- He Was Some Kind of Man: Masculinities in the B Western
Roderick McGillis analyzes the portrayal of masculinity in the Saturday afternoon western films of the thirties, forties, and early fifties, the B westerns of the early sound era. He approaches these films as a version of children's literature, since they were aimed at and primarily viewed by boys. He considers various standard images, including those of women, of Indians and blacks (the racial Other), of guns, of clothes (sequins, fringes), of horses, and of the western landscape. His analytic tools include references to queer theory, psychoanalysis, and the needs of the market. He was a fan of these films as a child, he remains a fan today, and he wants to understand the effects of these films on our current concepts of manliness.
His discussion is often thought provoking and insightful, particularly for those of us about his own age (he tells us) who saw some of those films as young boys. They are certainly worth remembering in the modern context of gender, racial, and cultural identities. He covers the familiar aspects of Wild West imagery - male dominance, violence as justice, white superiority - but he also notices the more interesting and strange discrepancies in these [End Page 284] B cowboys versions of male heroism - singing in the saddle, brightly decorated clothes, always leaving women to be with men.
The issues he raises, however, are somewhat more engaging than the analysis he presents. He interprets images from the perspectives of nostalgia, desire, queer space, and the market, and these perspectives are revealing, but they do not cohere into an analytic focus. He wants to stress the disjunctions in the B cowboy images, meaning the confusions of macho men who sing, wear sequins, and avoid women, but these disjunctions, as he points out, do not characterize the more standard (adult) cowboy/frontier image, so his argument rests on the specific significance of these juvenile B westerns. He brings his queer/psychoanalytic efforts to bear on their odd qualities - singing, a ventriloquist's dummy - but he neglects some apparent connections for boys of the time: for example, between the fancy clothes of B cowboys and the fancy costumes of superheroes in comic books, where superheroes were also seemingly indifferent to women (but presumably did not sing).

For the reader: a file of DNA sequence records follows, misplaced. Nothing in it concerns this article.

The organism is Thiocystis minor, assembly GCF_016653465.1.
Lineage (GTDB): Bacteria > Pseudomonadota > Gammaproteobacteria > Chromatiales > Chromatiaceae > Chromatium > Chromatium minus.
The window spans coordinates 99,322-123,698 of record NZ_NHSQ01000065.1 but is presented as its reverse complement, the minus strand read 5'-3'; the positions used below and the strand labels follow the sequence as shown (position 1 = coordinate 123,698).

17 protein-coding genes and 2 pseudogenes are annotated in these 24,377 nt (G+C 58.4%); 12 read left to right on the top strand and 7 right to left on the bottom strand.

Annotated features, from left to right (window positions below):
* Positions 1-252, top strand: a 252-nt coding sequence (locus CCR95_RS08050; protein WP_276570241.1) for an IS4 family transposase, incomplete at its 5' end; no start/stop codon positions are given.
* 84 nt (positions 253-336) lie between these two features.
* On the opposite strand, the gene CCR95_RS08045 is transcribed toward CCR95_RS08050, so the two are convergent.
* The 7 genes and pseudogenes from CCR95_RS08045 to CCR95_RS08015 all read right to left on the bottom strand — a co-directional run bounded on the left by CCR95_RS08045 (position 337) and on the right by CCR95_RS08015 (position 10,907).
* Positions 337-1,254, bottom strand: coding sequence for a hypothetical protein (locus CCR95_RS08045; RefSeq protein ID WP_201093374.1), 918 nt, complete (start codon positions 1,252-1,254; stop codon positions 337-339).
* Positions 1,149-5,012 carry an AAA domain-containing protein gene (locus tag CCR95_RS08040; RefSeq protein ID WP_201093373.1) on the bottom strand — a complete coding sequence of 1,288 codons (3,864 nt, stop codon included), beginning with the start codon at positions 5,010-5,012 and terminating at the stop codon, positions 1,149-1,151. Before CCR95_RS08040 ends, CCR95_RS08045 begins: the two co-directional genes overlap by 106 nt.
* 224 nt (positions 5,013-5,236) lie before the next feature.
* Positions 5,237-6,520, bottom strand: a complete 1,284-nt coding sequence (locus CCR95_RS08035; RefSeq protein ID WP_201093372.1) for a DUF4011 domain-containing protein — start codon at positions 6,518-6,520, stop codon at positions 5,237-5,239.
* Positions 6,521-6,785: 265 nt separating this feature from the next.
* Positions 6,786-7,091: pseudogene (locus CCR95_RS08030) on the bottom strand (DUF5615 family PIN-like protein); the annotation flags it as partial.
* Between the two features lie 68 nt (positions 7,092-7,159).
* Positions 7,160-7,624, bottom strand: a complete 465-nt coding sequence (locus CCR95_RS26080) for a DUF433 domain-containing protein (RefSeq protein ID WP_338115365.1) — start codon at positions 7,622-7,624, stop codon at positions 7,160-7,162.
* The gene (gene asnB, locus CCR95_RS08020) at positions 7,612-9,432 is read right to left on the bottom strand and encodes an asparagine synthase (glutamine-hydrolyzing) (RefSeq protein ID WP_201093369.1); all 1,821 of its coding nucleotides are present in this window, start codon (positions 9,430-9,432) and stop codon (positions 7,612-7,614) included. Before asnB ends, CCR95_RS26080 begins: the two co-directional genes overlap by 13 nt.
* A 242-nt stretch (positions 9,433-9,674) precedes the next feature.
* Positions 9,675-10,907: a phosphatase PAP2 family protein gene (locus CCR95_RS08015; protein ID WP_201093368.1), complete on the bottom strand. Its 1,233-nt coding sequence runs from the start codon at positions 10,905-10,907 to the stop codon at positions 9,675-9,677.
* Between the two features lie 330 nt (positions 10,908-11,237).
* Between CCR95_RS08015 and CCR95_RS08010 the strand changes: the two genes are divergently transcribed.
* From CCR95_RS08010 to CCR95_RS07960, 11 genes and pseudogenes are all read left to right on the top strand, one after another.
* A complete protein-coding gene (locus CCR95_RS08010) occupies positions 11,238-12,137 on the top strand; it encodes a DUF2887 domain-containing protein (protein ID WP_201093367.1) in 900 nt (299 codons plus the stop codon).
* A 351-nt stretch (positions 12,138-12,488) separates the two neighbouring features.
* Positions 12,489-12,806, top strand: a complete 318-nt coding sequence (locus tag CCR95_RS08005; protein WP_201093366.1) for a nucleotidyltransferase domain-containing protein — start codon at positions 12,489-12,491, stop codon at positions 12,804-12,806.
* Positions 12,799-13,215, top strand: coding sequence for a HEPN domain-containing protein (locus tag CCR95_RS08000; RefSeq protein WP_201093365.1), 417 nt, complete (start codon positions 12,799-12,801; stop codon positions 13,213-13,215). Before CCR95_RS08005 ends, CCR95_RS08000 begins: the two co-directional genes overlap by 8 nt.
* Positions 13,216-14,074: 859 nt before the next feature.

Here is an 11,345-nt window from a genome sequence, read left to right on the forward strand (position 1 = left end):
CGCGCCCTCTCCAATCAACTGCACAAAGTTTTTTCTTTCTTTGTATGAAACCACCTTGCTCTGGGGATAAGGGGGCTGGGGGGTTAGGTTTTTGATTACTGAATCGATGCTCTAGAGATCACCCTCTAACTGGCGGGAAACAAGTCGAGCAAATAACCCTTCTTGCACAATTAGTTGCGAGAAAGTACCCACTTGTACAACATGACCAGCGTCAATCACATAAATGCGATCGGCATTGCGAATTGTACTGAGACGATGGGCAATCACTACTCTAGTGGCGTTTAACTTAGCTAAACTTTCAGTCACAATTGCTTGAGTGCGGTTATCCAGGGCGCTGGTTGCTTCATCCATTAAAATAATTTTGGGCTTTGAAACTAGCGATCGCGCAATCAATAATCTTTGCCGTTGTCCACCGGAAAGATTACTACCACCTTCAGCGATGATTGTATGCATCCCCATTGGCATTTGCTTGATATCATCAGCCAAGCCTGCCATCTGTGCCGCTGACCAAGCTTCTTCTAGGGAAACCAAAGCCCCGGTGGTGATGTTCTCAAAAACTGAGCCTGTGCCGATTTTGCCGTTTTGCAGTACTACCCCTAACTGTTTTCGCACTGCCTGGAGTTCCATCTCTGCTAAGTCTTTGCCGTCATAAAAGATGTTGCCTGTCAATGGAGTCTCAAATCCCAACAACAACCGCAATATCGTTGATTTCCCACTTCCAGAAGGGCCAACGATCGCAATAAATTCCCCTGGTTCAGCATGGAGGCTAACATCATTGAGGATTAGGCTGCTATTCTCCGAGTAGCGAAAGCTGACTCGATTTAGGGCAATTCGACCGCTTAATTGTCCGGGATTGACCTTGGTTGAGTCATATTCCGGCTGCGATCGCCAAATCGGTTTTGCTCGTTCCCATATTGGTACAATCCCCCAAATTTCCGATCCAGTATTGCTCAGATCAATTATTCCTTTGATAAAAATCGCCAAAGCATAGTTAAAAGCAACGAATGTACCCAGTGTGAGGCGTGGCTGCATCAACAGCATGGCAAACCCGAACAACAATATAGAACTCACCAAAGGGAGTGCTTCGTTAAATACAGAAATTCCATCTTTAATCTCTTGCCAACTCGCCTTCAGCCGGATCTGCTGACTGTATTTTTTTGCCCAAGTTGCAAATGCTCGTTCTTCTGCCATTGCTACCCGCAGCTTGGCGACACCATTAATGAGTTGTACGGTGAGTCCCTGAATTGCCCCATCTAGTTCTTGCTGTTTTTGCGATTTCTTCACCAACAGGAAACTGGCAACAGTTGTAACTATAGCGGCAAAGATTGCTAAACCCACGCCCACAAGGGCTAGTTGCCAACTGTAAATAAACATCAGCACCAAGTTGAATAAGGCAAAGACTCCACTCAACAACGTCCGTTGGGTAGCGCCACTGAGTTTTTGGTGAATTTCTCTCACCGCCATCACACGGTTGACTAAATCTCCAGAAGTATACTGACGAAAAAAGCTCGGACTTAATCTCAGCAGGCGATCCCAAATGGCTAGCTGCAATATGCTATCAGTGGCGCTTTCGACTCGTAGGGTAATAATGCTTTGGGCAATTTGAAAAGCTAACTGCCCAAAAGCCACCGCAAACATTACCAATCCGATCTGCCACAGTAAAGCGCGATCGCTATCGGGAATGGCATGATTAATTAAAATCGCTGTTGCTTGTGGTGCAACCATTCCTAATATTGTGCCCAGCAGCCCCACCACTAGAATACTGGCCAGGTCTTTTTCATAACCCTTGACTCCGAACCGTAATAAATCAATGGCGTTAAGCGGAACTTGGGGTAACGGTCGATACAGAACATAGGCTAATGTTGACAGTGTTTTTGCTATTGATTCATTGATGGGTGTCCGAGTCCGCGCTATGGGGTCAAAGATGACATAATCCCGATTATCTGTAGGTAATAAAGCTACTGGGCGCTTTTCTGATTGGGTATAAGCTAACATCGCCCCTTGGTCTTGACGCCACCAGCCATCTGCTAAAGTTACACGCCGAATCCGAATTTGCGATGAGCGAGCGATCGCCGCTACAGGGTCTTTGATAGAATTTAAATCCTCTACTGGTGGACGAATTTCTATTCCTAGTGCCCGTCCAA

Because he needs these matinee films (with their macho strangeness) to be specifically influential today, his argument cannot rest on the significance of the cowboy image in general, and this is the point where it seems weakest. He claims these films still shape our cultural sense of male identity, but in fact they stopped being available as versions of children's literature in the early 1950s. The specific weirdness of the B cowboy (his focus) lasted for two decades perhaps and then vanished - nearly sixty years ago. In contrast, the standard image of the American frontier hero has been important for nearly three centuries and the cowboy version for over a century with clear resonances today. McGillis wants to stress the differences in these images and claim that the specific, juvenile qualities of the B western, with its distortions of the standard image, still have impact today. It is an interesting and stimulating claim, but it seems less convincing than he would hope. Even the standard adult version of the cowboy now seems to be fading as a male role model (with westerns and the Marlboro Man disappearing), as the frontier recedes in memory and racial and sexual Others achieve more equality. The matinee westerns he examines have fascinating, particular qualities, and he makes them even more fascinating through his interpretations. But they seem more relevant to historical juvenile contexts than revealing of current cultural roles.
Will Wright, Department of Sociology, Colorado State University-Pueblo